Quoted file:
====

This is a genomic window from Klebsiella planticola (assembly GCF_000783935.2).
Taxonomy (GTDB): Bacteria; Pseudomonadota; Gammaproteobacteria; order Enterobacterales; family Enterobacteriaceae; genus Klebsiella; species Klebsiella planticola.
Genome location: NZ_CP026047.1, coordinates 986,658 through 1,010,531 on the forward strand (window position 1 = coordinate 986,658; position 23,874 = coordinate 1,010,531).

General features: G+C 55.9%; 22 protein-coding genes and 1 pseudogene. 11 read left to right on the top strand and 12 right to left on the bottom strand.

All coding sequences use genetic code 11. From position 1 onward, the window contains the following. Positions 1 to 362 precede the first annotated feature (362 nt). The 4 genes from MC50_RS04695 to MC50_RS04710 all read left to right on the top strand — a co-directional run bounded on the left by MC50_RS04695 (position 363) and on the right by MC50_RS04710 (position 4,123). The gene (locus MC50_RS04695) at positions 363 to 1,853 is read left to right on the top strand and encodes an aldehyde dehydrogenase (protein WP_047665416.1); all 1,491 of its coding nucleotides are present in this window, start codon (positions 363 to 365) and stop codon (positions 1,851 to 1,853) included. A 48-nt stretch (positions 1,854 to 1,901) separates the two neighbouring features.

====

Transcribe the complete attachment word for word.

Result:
This is a genomic window from Klebsiella planticola (assembly GCF_000783935.2).
Taxonomy (GTDB): Bacteria; Pseudomonadota; Gammaproteobacteria; order Enterobacterales; family Enterobacteriaceae; genus Klebsiella; species Klebsiella planticola.
Genome location: NZ_CP026047.1, coordinates 986,658 through 1,010,531 on the forward strand (window position 1 = coordinate 986,658; position 23,874 = coordinate 1,010,531).

General features: G+C 55.9%; 22 protein-coding genes and 1 pseudogene. 11 read left to right on the top strand and 12 right to left on the bottom strand.

All coding sequences use genetic code 11. From position 1 onward, the window contains the following. Positions 1 to 362 precede the first annotated feature (362 nt). The 4 genes from MC50_RS04695 to MC50_RS04710 all read left to right on the top strand — a co-directional run bounded on the left by MC50_RS04695 (position 363) and on the right by MC50_RS04710 (position 4,123). The gene (locus MC50_RS04695) at positions 363 to 1,853 is read left to right on the top strand and encodes an aldehyde dehydrogenase (protein WP_047665416.1); all 1,491 of its coding nucleotides are present in this window, start codon (positions 363 to 365) and stop codon (positions 1,851 to 1,853) included. A 48-nt stretch (positions 1,854 to 1,901) separates the two neighbouring features.